“Knockoffs” vs “Counterfeits”

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“Knockoffs” vs “Counterfeits”

In everyday conversation that term “knockoff” is frequently misued, and what someone means to say is that a product is “counterfeit.” Do an image search on Google for “Rolex knockoff” and the entire first page is nothing but conterfeit Rolexes, NOT “knockoffs.” 

Why does this matter? Well, there’s a big difference between counterfeits and knockoffs.

Counterfeit goods aim to deceive consumers. They typically feature trademarks identical to legitimate brands, tricking buyers into believing they’re purchasing the real deal.

On the other hand, knockoffs resemble the original product but lack the genuine trademark, making consumers aware they’re purchasing a similar product, but not the exact product itself.

Both counterfeits and knockoffs pose challenges in the market. They ride on the coattails of, or even outright steal the hard-earned market awareness invested by the original brand, and cause financial loss. But counterfeiters cause even more damage by producing inferior replicas, which tarnish the reputation of the original brand. In some cases (like pharmaceuticals, or automotive/aeroplane replacement parts) counterfeits can be extremely dangerous to public health and safety.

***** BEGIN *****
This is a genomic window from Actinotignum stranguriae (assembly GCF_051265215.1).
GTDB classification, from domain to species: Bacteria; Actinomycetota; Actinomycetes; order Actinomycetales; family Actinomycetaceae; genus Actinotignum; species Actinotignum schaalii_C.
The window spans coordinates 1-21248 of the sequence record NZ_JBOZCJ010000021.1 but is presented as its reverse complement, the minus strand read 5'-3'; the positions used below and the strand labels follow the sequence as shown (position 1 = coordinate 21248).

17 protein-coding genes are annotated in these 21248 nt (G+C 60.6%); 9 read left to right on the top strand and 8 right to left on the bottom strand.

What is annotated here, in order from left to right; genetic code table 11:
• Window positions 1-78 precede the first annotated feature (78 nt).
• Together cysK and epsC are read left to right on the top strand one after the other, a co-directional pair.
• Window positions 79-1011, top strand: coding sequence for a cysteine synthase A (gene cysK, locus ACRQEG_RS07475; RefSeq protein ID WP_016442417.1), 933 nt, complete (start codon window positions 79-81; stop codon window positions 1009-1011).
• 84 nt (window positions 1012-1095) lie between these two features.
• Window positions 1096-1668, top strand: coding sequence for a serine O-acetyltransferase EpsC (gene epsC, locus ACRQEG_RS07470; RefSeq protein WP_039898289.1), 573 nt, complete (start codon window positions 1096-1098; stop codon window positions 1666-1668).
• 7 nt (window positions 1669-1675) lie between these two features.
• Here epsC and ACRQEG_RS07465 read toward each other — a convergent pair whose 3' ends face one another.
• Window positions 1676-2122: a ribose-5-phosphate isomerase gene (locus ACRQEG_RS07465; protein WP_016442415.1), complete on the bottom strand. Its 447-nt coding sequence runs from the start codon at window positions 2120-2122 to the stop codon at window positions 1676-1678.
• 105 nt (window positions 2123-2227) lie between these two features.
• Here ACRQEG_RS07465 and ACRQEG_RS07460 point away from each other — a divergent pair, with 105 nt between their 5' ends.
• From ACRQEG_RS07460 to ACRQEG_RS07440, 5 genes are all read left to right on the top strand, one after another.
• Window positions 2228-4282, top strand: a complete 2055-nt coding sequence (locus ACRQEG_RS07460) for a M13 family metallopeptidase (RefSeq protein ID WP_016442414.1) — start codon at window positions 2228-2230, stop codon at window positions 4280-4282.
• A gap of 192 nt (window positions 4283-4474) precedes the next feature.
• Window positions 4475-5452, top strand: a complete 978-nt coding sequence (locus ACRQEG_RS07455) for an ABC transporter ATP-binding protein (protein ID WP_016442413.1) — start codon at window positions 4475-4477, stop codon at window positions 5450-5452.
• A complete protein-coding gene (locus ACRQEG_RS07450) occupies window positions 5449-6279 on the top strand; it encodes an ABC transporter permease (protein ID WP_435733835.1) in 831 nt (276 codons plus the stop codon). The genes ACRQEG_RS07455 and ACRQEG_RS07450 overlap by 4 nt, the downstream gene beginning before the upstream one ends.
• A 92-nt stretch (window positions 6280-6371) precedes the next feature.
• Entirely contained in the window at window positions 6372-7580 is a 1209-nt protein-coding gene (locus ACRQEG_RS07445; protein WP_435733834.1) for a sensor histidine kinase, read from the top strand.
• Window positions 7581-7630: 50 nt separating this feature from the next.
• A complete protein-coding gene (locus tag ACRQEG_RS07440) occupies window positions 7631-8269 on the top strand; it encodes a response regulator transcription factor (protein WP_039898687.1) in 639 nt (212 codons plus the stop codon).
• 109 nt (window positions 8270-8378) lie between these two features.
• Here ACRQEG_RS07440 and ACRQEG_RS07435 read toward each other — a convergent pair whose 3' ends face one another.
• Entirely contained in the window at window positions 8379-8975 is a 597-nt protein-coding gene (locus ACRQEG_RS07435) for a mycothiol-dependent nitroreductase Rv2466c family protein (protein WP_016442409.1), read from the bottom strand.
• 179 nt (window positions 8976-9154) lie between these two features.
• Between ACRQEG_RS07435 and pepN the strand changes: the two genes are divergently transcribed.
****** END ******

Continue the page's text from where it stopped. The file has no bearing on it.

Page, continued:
Consider the example of Rolex watches again. A counterfeit watch bears the Rolex trademark and aims to deceive buyers, while a knockoff resembles a Rolex but lacks the trademark. Consumers knowingly opt for knockoffs due to affordability. The example in the photo below is close, though I’m sure there’s a better example of a Rolex knockoff out there somewhere.

So, promote awareness about counterfeits by being accurate in your language! If it’s a counterfeit, don’t call it a knockoff! 

“Knockoffs” vs “Counterfeits”